EDRi | EU | EDRi-gram newsletter - Number 11.22, 20 November 2013 -
Mark Greisiger (NetDiligence) | Cyber liability & data breach insurance claims - A study of actual claim payouts [PDF] -
From the Introduction:
"For this study, we asked insurance underwriters about data breaches and the claim losses they sustained. We looked at the type of data exposed, the cause of loss and the business sector in which the incident occurred. For the first time, this year we also looked at the size of the affected organization. We then looked at the costs associated with Crisis Services (forensics, notification, credit monitoring, and legal counsel), Legal (defense and settlement), and Fines (PCI & regulatory). This report summarizes our findings for a sampling of 145 data breach insurance claims, 140 of which involved the exposure of sensitive data in a variety of sectors, including government, healthcare, hospitality, financial services, professional services, retail and many more."
Dan Goodin (Ars Technica) | Meet "badBIOS," the mysterious Mac and PC malware that jumps airgaps -
From the article:
"Three years ago, security consultant Dragos Ruiu was in his lab when he noticed something highly unusual: his MacBook Air, on which he had just installed a fresh copy of OS X, spontaneously updated the firmware that helps it boot. Stranger still, when Ruiu then tried to boot the machine off a CD ROM, it refused. He also found that the machine could delete data and undo configuration changes with no prompting. He didn’t know it then, but that odd firmware update would become a high-stakes malware mystery that would consume most of his waking hours."
See the comments on this story here, here and here.
Vincent Rijmen, Daniel de Cock, and Nigel P. Smart (ENISA) | EU | Recommended cryptographic measures - Securing personal data [PDF linked from this page] -
From the Executive Summary:
"This document addresses the protection measures applied to safeguard sensitive and/or personal data, which has been acquired legitimately by a data controller. In this respect it discusses how information technology users, who have a basic knowledge of information security, can employ cryptographic techniques to protect personal data. Finally, it addresses the need for a minimum level of requirements for cryptography across European Union (EU) Member States (MSs) in their effort to protect personal and/or sensitive data."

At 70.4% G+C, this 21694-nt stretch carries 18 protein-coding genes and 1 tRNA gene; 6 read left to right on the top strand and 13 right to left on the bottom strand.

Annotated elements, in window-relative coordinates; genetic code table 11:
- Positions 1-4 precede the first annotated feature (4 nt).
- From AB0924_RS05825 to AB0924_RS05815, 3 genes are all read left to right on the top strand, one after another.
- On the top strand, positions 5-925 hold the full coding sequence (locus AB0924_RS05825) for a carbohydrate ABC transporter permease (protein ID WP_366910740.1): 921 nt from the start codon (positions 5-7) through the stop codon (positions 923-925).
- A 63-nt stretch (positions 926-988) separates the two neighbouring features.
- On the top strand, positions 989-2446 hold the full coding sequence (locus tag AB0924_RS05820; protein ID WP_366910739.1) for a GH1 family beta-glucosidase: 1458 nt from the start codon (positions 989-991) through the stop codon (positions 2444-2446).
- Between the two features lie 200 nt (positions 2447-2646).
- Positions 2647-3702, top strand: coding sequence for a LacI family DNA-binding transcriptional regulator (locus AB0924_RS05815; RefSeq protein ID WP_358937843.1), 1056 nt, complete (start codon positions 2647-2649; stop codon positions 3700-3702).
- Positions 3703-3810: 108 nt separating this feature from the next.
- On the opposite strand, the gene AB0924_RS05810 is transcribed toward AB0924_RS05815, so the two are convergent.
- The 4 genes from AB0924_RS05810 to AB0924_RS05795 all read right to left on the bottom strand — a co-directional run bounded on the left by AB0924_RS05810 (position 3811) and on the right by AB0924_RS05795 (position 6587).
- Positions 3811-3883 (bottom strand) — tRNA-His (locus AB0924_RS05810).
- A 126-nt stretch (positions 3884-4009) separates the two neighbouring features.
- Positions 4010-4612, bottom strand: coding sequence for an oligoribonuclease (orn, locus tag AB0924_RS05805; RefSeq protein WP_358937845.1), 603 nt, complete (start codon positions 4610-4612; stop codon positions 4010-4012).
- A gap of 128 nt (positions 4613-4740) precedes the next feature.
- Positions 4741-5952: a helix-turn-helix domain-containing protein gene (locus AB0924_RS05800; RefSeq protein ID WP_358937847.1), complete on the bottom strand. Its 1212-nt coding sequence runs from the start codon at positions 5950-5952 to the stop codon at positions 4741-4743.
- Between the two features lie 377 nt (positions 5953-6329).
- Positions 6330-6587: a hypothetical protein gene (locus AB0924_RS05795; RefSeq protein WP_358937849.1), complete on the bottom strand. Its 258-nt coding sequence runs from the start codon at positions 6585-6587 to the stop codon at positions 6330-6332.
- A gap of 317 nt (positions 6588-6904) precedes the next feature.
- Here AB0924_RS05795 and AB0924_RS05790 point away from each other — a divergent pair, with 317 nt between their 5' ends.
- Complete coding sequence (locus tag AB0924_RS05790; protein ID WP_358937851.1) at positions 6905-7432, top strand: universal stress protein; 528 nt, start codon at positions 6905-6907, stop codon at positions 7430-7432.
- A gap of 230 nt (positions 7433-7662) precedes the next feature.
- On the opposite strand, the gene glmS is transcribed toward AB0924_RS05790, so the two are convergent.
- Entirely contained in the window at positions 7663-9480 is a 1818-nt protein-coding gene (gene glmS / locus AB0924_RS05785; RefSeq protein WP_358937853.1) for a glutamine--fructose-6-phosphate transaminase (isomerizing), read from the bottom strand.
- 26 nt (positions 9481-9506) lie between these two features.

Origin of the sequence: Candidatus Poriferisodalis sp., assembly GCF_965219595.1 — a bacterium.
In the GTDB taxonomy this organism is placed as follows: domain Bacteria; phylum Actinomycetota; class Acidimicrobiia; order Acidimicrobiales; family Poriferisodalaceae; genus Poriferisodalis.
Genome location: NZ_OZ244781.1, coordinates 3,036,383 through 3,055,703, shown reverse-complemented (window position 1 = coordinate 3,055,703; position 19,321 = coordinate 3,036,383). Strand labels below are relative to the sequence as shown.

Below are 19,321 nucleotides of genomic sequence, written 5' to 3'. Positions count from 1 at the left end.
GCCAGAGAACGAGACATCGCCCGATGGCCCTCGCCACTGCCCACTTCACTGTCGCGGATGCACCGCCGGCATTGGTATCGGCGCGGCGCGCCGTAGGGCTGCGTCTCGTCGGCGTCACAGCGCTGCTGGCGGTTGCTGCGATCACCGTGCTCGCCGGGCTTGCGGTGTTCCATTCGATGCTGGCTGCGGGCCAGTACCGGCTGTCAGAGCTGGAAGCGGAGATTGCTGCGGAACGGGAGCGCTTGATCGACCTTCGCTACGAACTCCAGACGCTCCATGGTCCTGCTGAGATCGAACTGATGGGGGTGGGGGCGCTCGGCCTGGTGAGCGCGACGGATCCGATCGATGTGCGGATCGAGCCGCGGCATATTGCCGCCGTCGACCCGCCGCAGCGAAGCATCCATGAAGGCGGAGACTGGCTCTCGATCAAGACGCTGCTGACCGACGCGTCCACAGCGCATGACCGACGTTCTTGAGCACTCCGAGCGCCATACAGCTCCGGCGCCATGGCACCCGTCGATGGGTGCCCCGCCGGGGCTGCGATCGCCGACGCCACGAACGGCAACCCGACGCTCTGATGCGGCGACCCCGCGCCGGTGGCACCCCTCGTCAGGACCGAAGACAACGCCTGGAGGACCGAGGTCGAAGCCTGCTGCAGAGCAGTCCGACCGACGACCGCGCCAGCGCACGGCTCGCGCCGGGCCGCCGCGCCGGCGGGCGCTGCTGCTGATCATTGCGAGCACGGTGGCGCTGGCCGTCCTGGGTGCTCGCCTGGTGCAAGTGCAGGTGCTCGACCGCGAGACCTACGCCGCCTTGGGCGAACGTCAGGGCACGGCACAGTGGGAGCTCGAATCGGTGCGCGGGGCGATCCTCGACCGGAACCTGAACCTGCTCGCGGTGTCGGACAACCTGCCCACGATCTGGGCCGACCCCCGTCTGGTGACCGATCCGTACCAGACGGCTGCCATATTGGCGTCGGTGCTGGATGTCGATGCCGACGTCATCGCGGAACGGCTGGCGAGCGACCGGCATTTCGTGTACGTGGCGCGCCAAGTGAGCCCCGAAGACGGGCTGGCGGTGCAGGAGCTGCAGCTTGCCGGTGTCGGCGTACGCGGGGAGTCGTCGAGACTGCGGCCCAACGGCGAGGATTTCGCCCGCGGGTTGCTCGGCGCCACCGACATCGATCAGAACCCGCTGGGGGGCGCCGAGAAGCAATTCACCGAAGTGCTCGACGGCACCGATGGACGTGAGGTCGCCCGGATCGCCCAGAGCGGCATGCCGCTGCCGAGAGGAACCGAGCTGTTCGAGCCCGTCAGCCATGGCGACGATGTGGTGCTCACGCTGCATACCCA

Rachel Levinson-Waldman (Brennan Center for Justice) | US | What the government does with Americans' data [PDF linked from this page] -
From ‘I. Introduction’:
"The attacks of September 11, 2001, and the intelligence failures preceding them, sparked a call for greater government access to information. Across a range of laws and policies, the level of suspicion required before law enforcement and intelligence agencies could collect information about U.S. persons was lowered, in some cases to zero. […] The result is not merely the collection of large amounts of information, but a presumptive increase in the quantity of information that reflects wholly innocuous, and in some cases constitutionally protected, activity. Other publications, including reports issued by the Brennan Center, have addressed whether lowering the threshold for suspicion to collect information poses an undue risk to civil liberties. This report addresses a separate question: Regardless of whether the expansion of the government’s domestic information collection activity can be expected to yield enough additional ‘hits’ to justify its various costs, how do federal agencies deal with the apparent ‘misses’ - the stores of information about Americans that are swept up under these newly expanded authorities and that do not indicate criminal or terrorist behavior?"
Viviane Reding (European Commission) | EU | Towards a more dynamic transatlantic area of growth and investment -
From the speech: